Microfluidic channel-assisted screening of hematopoietic malignancies.
AffiliationManchester Interdisciplinary Biocentre, University of Manchester, Manchester, M1, UK
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AbstractA simple microfluidic fluorescence in situ hybridization (FISH) device allowing accurate analysis of interphase nuclei in 1 hr in narrow channels is presented. Photolithography and fluorosilicic acid etching were used to fabricate microfluidic channels (referred to as FISHing lines) that allowed analysis of 10 samples on a glass microscope slide 0.2 µl of sample volume was used to fill a micro-channel, which resembled a 250-fold reduction compared to conventional FISH. FISH signals were comparable to conventional FISH, with 50-fold less probe consumption and 10-fold less time. Cells were immobilized in single file in channels just exceeding the diameter of the cells, and were used for minimal residual disease (MRD) analysis. To test the micro-channels for application in FISH, MRD was simulated by mixing K562 cells (an established chronic myeloid leukemia cell line) carrying the BCR/ABL fusion gene across 1:1 to 1:1,000 Jurkat cells (an established acute lymphoblastic leukemia cell line). The limit of detection was seen to be 1:100 cells and 1:1,000 cells for FISHing lines and conventional FISH, respectively; however, the conventional method seemed to over-score the presence of K562 cells. This may in part be attributed to FISHing lines practically eliminating the chance of duplicate screening of cells and hastened the time of screening, enhancing scoring of all cells within the channels. This was compared to 1 in 500 cells on the slide being analyzed with the conventional FISH.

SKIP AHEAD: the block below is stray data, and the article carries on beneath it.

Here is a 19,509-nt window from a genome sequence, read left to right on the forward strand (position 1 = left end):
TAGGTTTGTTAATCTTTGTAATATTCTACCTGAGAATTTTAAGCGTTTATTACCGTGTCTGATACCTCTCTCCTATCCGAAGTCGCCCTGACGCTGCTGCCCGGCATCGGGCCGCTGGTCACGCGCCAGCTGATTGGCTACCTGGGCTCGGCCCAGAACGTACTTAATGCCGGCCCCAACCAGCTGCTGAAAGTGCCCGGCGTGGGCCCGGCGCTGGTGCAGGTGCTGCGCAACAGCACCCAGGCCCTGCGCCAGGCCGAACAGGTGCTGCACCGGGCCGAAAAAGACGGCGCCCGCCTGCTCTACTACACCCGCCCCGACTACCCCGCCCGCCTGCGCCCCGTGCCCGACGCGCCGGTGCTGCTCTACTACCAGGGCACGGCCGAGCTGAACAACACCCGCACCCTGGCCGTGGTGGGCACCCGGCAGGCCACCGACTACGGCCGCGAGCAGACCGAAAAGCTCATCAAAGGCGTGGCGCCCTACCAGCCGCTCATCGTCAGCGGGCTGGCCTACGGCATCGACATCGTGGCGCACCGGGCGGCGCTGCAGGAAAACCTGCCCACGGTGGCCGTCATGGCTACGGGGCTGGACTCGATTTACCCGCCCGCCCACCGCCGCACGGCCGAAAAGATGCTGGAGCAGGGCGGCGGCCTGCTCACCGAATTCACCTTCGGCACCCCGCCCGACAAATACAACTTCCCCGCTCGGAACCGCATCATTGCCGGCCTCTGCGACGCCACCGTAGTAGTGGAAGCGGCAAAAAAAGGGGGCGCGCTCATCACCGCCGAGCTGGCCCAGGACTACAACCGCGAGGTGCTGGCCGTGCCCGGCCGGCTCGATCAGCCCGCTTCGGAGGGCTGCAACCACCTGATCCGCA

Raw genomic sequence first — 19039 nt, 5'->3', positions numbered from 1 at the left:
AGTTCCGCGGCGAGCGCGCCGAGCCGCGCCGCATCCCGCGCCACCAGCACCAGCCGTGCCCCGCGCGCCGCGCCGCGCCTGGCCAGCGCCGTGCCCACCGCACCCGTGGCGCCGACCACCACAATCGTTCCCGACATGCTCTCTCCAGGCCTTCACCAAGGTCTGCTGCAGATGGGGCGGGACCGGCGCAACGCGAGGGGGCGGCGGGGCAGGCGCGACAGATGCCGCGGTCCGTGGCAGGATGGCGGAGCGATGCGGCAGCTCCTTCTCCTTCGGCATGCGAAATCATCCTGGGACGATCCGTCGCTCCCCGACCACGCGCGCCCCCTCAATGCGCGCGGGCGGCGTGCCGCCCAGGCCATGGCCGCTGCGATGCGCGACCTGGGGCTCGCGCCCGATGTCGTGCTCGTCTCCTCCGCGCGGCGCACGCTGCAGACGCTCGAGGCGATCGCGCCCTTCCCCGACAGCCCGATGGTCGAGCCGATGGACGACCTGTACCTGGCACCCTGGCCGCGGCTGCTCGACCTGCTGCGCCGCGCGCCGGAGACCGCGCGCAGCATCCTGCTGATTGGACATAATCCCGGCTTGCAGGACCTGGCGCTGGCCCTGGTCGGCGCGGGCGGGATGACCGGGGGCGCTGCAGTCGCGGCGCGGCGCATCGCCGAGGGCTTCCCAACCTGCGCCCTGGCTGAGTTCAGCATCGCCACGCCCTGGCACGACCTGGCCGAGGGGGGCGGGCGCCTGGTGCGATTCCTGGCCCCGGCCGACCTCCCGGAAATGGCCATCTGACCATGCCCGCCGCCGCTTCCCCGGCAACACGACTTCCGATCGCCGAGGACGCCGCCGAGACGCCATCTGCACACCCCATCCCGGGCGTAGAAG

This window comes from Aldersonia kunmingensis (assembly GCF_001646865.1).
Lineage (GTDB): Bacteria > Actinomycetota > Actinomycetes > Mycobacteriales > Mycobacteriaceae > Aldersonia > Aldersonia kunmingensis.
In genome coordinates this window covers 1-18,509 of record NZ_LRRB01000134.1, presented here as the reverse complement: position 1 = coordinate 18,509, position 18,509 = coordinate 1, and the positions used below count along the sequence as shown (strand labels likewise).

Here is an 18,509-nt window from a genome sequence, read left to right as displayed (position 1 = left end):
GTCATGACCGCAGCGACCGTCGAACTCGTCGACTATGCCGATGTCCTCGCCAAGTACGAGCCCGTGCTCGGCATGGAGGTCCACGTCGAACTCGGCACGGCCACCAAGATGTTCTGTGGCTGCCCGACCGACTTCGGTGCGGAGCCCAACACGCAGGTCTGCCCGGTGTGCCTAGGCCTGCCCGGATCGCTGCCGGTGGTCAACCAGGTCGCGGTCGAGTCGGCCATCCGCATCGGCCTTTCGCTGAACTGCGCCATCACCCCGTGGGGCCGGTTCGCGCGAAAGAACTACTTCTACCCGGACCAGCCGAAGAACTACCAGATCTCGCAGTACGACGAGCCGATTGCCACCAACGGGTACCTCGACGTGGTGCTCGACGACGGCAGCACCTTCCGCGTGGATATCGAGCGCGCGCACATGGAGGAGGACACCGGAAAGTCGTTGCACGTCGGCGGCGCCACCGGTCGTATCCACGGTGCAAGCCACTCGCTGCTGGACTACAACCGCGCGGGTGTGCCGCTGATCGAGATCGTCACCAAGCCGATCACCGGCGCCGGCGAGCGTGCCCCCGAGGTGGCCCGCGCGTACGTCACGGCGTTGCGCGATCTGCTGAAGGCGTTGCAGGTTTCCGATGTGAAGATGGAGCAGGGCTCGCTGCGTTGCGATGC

CitationMicrofluidic channel-assisted screening of hematopoietic malignancies. 2014, 53 (3):255-63 Genes Chromosomes Cancer
JournalGenes, Chromosomes & Cancer